Straight Bond


DEFINITION of 'Straight Bond'

A bond that pays interest at regular intervals, and at maturity pays back the principal that was originally invested. Straight bonds are debt instruments because they are essentially loaning money (creating debt) to an entity. The entity (government, municipality, or organization) promises to pay the interest on the "debt" and at maturity pay back the original loan.


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BREAKING DOWN 'Straight Bond'

A straight bond is the most basic of debt investments. It is also knows as a plain vanilla bond because there are no additional features that other bonds might have. For example, some bonds can be converted into shares of common stock. As with all bonds there is default risk, which is the risk that the company could go bankrupt and no longer honor its debt obligations.

  1. Plain Vanilla

    The most basic or standard version of a financial instrument, ...
  2. Bond

    A debt investment in which an investor loans money to an entity ...
  3. Bond Ratio

    A financial ratio that expresses the leverage of a bond issuer. ...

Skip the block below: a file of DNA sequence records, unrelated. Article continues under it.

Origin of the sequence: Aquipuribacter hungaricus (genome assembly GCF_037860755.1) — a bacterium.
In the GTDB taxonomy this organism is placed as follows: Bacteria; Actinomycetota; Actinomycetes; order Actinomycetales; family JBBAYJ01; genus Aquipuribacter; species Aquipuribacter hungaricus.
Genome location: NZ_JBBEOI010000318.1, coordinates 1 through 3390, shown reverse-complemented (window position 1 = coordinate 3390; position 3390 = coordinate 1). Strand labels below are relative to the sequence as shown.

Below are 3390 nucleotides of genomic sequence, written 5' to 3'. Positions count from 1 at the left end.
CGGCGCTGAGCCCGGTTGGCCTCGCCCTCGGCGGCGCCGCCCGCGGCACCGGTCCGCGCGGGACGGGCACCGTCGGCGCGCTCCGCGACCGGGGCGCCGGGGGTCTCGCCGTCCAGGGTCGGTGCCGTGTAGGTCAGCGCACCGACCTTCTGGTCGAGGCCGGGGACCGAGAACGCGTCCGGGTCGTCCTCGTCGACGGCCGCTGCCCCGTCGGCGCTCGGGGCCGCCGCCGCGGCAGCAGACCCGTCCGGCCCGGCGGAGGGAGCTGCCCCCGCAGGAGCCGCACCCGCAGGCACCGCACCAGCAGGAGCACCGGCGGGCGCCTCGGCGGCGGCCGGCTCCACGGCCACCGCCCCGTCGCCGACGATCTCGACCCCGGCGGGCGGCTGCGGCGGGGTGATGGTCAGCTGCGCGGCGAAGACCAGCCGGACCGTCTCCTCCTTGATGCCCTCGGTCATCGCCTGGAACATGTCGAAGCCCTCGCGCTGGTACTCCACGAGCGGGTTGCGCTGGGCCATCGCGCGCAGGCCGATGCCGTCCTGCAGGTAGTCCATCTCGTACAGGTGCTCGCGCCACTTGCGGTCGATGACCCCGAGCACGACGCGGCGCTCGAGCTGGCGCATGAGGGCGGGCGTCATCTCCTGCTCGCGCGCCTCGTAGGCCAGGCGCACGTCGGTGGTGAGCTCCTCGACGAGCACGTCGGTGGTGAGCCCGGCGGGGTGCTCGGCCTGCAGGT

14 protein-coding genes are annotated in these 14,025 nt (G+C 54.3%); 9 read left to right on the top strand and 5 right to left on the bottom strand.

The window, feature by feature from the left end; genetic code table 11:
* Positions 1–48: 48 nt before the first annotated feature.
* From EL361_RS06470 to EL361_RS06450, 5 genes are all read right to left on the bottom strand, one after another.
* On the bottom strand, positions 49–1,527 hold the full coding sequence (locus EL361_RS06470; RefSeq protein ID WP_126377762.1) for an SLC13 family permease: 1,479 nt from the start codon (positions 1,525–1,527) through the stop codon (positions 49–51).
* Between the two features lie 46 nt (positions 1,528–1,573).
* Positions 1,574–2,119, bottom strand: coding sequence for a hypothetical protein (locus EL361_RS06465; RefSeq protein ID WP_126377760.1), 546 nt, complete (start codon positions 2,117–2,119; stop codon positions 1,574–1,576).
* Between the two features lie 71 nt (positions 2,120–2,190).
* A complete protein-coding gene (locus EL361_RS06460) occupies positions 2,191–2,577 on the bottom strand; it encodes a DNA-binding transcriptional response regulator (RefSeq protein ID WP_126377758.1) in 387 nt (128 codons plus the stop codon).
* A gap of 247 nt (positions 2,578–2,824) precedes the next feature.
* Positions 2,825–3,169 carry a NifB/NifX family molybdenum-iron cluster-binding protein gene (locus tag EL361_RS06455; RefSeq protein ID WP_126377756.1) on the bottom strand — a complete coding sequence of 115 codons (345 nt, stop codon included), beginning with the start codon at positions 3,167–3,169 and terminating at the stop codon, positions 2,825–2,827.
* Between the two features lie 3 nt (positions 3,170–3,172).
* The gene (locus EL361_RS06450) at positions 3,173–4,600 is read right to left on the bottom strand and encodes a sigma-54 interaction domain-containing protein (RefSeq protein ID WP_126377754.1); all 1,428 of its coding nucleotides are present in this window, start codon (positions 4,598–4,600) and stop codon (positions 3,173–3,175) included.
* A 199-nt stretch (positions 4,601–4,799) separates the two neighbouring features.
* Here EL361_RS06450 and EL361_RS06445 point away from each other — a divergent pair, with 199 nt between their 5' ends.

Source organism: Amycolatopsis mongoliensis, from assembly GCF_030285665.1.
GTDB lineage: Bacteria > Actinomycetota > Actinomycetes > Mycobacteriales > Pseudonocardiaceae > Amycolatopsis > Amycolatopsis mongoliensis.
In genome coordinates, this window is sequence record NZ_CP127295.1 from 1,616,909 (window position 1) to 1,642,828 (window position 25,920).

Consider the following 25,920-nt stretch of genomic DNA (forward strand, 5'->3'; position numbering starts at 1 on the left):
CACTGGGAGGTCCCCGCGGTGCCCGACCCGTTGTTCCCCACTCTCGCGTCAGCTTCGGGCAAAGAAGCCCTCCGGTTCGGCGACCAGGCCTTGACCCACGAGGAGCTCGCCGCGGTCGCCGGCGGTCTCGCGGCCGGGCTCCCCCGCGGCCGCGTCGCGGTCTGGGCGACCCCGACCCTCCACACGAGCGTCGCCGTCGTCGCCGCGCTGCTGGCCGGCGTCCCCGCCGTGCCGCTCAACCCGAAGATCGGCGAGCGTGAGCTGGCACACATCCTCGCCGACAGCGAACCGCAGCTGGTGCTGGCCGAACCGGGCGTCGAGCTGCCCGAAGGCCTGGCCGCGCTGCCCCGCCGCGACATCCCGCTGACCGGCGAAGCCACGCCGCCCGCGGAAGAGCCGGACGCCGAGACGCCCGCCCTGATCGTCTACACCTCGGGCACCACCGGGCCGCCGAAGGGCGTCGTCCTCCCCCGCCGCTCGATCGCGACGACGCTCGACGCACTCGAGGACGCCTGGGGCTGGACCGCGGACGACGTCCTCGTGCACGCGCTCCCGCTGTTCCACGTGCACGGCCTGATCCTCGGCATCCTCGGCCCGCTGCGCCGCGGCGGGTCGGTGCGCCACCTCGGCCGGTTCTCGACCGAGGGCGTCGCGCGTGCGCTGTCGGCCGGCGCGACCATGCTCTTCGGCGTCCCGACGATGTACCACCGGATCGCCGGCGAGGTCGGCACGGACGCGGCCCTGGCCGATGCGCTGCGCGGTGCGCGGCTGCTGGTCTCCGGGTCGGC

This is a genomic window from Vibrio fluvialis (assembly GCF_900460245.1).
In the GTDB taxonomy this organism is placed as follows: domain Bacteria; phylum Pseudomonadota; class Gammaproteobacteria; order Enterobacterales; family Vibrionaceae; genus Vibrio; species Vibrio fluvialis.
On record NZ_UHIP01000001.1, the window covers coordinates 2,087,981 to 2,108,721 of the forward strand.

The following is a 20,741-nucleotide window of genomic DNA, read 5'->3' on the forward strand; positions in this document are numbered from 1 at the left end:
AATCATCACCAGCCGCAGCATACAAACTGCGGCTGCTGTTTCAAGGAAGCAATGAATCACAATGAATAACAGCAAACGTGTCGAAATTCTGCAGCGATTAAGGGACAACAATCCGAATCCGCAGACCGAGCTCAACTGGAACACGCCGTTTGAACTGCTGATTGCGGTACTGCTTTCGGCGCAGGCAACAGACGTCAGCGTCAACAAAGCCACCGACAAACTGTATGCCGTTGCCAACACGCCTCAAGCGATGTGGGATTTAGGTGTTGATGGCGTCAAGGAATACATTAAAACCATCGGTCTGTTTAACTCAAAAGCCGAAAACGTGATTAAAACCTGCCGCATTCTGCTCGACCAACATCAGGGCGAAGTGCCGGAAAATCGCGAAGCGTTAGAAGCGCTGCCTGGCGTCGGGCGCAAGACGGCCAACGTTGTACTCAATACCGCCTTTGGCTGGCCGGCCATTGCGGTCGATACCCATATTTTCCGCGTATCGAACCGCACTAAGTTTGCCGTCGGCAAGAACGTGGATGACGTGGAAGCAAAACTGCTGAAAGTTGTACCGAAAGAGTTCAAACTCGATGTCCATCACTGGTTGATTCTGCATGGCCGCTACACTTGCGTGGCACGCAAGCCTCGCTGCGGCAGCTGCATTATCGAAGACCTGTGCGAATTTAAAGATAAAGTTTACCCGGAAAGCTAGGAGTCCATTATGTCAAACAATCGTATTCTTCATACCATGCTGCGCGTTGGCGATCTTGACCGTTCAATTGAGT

4. Treasury Bond - T-Bond

    A marketable, fixed-interest U.S. government debt security with ...
  5. Municipal Bond

    A debt security issued by a state, municipality or county to ...
  6. Overlapping Debt

    The financial obligations of one political jurisdiction that ...
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  1. What are the risks of investing in a bond?

    The most well-known risk in the bond market is interest rate risk - the risk that bond prices will fall as interest rates ... Read Full Answer >>
  2. Do hedge funds invest in bonds?

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  3. Do mutual funds pay dividends or interest?

    Depending on the type of investments included in the portfolio, mutual funds may pay dividends, interest, or both. Types ... Read Full Answer >>
  4. Can mutual funds only hold bonds?

    While some mutual funds include bonds in addition to other asset types, certain funds, aptly named bond funds, hold only ... Read Full Answer >>
  5. What are the risks of annuities in a recession?

    Annuities come in several forms, the two most common being fixed annuities and variable annuities. During a recession, variable ... Read Full Answer >>
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